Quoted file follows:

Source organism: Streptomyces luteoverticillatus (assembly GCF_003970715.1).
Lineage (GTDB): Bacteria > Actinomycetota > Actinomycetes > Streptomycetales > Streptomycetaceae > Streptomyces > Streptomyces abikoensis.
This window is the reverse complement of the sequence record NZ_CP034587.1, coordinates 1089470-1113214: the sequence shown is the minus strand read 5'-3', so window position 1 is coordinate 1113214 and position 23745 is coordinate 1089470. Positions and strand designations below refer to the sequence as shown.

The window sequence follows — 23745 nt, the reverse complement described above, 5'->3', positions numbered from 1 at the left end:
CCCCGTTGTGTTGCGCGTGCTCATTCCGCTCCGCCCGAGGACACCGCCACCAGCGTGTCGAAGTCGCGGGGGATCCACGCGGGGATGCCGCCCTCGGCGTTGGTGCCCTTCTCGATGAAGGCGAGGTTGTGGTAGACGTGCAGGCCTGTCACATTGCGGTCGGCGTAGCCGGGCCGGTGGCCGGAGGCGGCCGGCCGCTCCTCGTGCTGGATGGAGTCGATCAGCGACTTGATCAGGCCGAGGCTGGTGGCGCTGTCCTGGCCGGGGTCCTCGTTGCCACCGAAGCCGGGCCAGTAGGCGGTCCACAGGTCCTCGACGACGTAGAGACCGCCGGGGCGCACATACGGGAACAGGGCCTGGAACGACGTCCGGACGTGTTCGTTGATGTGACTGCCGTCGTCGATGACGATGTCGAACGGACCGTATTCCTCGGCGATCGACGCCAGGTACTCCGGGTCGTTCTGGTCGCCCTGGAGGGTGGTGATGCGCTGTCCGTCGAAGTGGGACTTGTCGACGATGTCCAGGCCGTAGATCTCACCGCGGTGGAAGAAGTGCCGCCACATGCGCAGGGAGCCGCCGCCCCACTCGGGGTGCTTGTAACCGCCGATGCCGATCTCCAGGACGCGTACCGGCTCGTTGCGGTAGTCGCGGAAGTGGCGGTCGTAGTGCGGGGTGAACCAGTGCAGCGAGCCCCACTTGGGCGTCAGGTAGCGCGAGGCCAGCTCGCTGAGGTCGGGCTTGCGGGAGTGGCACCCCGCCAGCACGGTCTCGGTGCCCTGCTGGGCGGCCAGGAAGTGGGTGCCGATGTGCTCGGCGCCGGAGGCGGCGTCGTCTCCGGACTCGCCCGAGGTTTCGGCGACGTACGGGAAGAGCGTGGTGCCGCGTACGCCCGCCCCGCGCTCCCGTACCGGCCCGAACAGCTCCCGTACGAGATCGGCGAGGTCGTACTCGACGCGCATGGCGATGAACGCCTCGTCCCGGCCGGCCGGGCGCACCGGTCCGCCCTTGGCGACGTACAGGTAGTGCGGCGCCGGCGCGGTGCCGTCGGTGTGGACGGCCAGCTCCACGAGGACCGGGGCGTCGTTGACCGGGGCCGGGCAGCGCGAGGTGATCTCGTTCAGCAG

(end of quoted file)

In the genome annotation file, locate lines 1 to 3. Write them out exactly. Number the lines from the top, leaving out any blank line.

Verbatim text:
Source organism: Streptomyces luteoverticillatus (assembly GCF_003970715.1).
Lineage (GTDB): Bacteria > Actinomycetota > Actinomycetes > Streptomycetales > Streptomycetaceae > Streptomyces > Streptomyces abikoensis.
This window is the reverse complement of the sequence record NZ_CP034587.1, coordinates 1089470-1113214: the sequence shown is the minus strand read 5'-3', so window position 1 is coordinate 1113214 and position 23745 is coordinate 1089470. Positions and strand designations below refer to the sequence as shown.